Cian anxious to get back in
O'Sullivan targets 'Super 8s' comeback after surgery
The initial sensation, Cian O'Sullivan recalls, was "agony". Then, even after the pain had settled down, came the "frustrating" part: you're going to be out for a few months and there's nothing you can do about it. Except rehab and then rehab some more.
The Dublin defender's first start of 2018, against Kerry over five weeks ago, will be his last for some time.
Late in that surprisingly lopsided Allianz League contest, O'Sullivan's shoulder - which had been troubling him for several months - popped out. A dislocation meant scans and then an operation later that week.
So far, so good on the rehab trail, but the three-time All Star can't give you any "definitive" comeback date
"You kind of get told a few different return-to-play times, from four months back to three months," he outlines. "I'll just throw the kitchen sink at it in terms of rehab and see where I get to."
The start of Dublin's Leinster campaign, on the last weekend in May, "could possibly be a bit too soon, but I'll see how it goes over the next couple of weeks; there's a chance it could be okay".
July and the Super 8s are clearly a priority, presuming (as everyone does) the Dubs make it there.
"I'd be quite disappointed if I wasn't back training fully at that stage," he confirms.
O'Sullivan has endured lots of hamstring problems over the years and previously underwent hip surgery during the off-season, but this qualifies as the most serious trauma of his decorated career in Sky Blue.
And yet he accepts it was probably a setback waiting to happen.
"I had a kind of ongoing problem for the last six months and it was just progressively getting worse," he explains.
"It never popped out, but there's a labrum in between the ball and the socket of the shoulder joint and that was just all torn, so they've to go and repair that and stabilise the shoulder."
He had come off the bench against Donegal and Mayo before returning to the starting line-up against Kerry.
"It's a very painful experience. It was agony, yeah, just when the shoulder is popped out. Then the physios came on and they're able to just give it a slight, very gentle nod in the right direction and it slipped back in.
"It was a pretty innocuous collision, so I'd say it wasn't going to take much to pop out," he adds. "And the chances of recurrence without getting the surgery are pretty high, so it was best just to get the job done."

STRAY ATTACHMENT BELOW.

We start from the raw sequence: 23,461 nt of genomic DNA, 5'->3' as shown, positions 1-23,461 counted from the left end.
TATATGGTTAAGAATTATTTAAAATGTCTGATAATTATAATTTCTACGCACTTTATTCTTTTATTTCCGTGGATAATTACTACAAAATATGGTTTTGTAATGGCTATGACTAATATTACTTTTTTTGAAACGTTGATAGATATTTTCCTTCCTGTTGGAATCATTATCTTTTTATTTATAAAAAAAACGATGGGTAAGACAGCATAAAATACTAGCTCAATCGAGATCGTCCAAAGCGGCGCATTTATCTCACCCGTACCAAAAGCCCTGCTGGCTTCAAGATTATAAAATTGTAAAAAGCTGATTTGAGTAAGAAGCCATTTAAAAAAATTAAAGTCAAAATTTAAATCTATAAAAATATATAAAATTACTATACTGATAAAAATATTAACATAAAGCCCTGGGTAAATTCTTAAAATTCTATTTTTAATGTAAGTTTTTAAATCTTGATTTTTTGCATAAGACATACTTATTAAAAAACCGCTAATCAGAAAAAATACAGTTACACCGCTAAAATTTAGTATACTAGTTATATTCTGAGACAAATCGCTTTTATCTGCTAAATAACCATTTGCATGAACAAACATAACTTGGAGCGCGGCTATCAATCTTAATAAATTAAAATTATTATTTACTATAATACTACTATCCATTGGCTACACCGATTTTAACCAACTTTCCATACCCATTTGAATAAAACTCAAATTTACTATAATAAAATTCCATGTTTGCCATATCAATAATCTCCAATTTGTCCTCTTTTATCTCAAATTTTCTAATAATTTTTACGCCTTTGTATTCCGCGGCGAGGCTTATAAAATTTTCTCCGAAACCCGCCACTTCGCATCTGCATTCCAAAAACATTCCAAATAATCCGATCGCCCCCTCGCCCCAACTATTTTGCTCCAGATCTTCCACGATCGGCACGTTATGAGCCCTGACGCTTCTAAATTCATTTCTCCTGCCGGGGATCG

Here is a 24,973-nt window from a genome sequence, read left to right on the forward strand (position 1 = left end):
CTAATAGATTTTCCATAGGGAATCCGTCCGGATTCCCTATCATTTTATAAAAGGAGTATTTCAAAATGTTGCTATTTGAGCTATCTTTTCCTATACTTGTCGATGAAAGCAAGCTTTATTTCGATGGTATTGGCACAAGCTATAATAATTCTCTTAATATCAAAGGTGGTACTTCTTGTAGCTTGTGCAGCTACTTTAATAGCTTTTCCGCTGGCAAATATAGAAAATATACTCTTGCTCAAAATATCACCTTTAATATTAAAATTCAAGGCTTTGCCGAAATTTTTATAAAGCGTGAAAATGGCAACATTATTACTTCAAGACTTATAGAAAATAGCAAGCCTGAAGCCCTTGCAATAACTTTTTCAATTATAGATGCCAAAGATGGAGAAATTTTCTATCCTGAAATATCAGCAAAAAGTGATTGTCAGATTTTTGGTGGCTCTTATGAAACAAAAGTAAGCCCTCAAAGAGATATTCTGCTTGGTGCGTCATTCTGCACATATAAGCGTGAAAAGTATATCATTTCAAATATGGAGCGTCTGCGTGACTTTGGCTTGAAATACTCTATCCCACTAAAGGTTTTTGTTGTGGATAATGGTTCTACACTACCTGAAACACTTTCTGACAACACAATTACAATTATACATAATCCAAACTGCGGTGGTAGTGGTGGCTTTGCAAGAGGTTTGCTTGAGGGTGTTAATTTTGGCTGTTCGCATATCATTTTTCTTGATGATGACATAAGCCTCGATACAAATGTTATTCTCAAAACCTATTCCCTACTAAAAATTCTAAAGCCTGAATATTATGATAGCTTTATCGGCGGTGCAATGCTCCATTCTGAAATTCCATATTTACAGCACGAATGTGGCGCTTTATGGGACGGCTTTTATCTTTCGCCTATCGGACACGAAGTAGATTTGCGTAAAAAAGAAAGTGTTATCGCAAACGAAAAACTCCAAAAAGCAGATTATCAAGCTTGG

Since the operation there have been two significant milestones for O'Sullivan: he turned 30 and got engaged to long-term girlfriend Danielle Byrne.
Meeting the media at yesterday's launch of the #All-IrelandSmiles campaign - an initiative to educate Ireland's primary school students on the importance of good oral hygiene - a previous landmark was broached: he's one of just three Dubs, Stephen Cluxton and James McCarthy being the others, to have started all five All-Ireland SFC triumphs this decade.
"I guess that's pretty cool. In good company there, definitely!" he says, before reflecting: "I guess I've just been very lucky that in the latter parts of the championship, I've been able to keep a clean bill of health.
"I know in 2011 I missed the whole campaign and I wasn't back fit until a couple of weeks before the quarter-final. It just worked out perfectly for me that I was able to get fit, I was firing, very hungry and ambitious.
"My season to that date looked like a complete catastrophe because I wasn't able to get a string of games or training sessions together. I must have done my hamstring double-digit times."
He still rates 2015 as a personal favourite, despite suffering another hamstring injury at the end of Dublin's semi-final replay against Mayo.
"It was really touch-and-go to make that final," he recalls. "I lived and breathed rehab for two weeks. Cryotherapy, everything that was suggested to me, I tried it. Thankfully I lasted 60 minutes against Kerry.
"Definitely, from a personal perspective, it was the one that stands out for me. To sit back afterwards and go, 'wow, I really worked my socks off there for those two weeks and it paid off'."